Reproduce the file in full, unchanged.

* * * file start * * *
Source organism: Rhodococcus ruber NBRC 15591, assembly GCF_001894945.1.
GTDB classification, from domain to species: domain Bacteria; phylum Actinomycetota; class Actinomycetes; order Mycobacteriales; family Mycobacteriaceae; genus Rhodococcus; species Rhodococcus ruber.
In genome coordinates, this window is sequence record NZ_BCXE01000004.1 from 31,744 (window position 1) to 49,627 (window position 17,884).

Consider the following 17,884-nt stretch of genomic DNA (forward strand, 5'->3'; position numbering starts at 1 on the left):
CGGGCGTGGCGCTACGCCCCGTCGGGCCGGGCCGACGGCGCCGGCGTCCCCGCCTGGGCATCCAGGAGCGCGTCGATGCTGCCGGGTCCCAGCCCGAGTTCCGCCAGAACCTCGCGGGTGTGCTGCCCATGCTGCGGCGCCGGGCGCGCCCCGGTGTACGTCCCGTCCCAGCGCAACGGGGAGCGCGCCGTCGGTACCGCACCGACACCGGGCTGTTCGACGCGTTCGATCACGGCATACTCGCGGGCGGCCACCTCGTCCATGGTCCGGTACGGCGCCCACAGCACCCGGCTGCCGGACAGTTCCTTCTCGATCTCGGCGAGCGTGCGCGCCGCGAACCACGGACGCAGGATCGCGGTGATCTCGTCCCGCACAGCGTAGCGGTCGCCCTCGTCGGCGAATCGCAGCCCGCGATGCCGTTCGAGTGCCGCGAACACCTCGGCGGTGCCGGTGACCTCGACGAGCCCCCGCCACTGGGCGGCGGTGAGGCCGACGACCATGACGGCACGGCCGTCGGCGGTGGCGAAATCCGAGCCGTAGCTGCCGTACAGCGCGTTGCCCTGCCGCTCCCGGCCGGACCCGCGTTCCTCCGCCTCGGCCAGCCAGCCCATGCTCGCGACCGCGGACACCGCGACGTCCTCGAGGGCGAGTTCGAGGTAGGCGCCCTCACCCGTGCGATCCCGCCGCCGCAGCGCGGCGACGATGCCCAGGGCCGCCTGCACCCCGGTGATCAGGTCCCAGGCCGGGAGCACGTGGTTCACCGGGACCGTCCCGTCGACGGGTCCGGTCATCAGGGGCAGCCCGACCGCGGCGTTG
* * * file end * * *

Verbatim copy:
Source organism: Rhodococcus ruber NBRC 15591, assembly GCF_001894945.1.
GTDB classification, from domain to species: domain Bacteria; phylum Actinomycetota; class Actinomycetes; order Mycobacteriales; family Mycobacteriaceae; genus Rhodococcus; species Rhodococcus ruber.
In genome coordinates, this window is sequence record NZ_BCXE01000004.1 from 31,744 (window position 1) to 49,627 (window position 17,884).

Consider the following 17,884-nt stretch of genomic DNA (forward strand, 5'->3'; position numbering starts at 1 on the left):
CGGGCGTGGCGCTACGCCCCGTCGGGCCGGGCCGACGGCGCCGGCGTCCCCGCCTGGGCATCCAGGAGCGCGTCGATGCTGCCGGGTCCCAGCCCGAGTTCCGCCAGAACCTCGCGGGTGTGCTGCCCATGCTGCGGCGCCGGGCGCGCCCCGGTGTACGTCCCGTCCCAGCGCAACGGGGAGCGCGCCGTCGGTACCGCACCGACACCGGGCTGTTCGACGCGTTCGATCACGGCATACTCGCGGGCGGCCACCTCGTCCATGGTCCGGTACGGCGCCCACAGCACCCGGCTGCCGGACAGTTCCTTCTCGATCTCGGCGAGCGTGCGCGCCGCGAACCACGGACGCAGGATCGCGGTGATCTCGTCCCGCACAGCGTAGCGGTCGCCCTCGTCGGCGAATCGCAGCCCGCGATGCCGTTCGAGTGCCGCGAACACCTCGGCGGTGCCGGTGACCTCGACGAGCCCCCGCCACTGGGCGGCGGTGAGGCCGACGACCATGACGGCACGGCCGTCGGCGGTGGCGAAATCCGAGCCGTAGCTGCCGTACAGCGCGTTGCCCTGCCGCTCCCGGCCGGACCCGCGTTCCTCCGCCTCGGCCAGCCAGCCCATGCTCGCGACCGCGGACACCGCGACGTCCTCGAGGGCGAGTTCGAGGTAGGCGCCCTCACCCGTGCGATCCCGCCGCCGCAGCGCGGCGACGATGCCCAGGGCCGCCTGCACCCCGGTGATCAGGTCCCAGGCCGGGAGCACGTGGTTCACCGGGACCGTCCCGTCGACGGGTCCGGTCATCAGGGGCAGCCCGACCGCGGCGTTG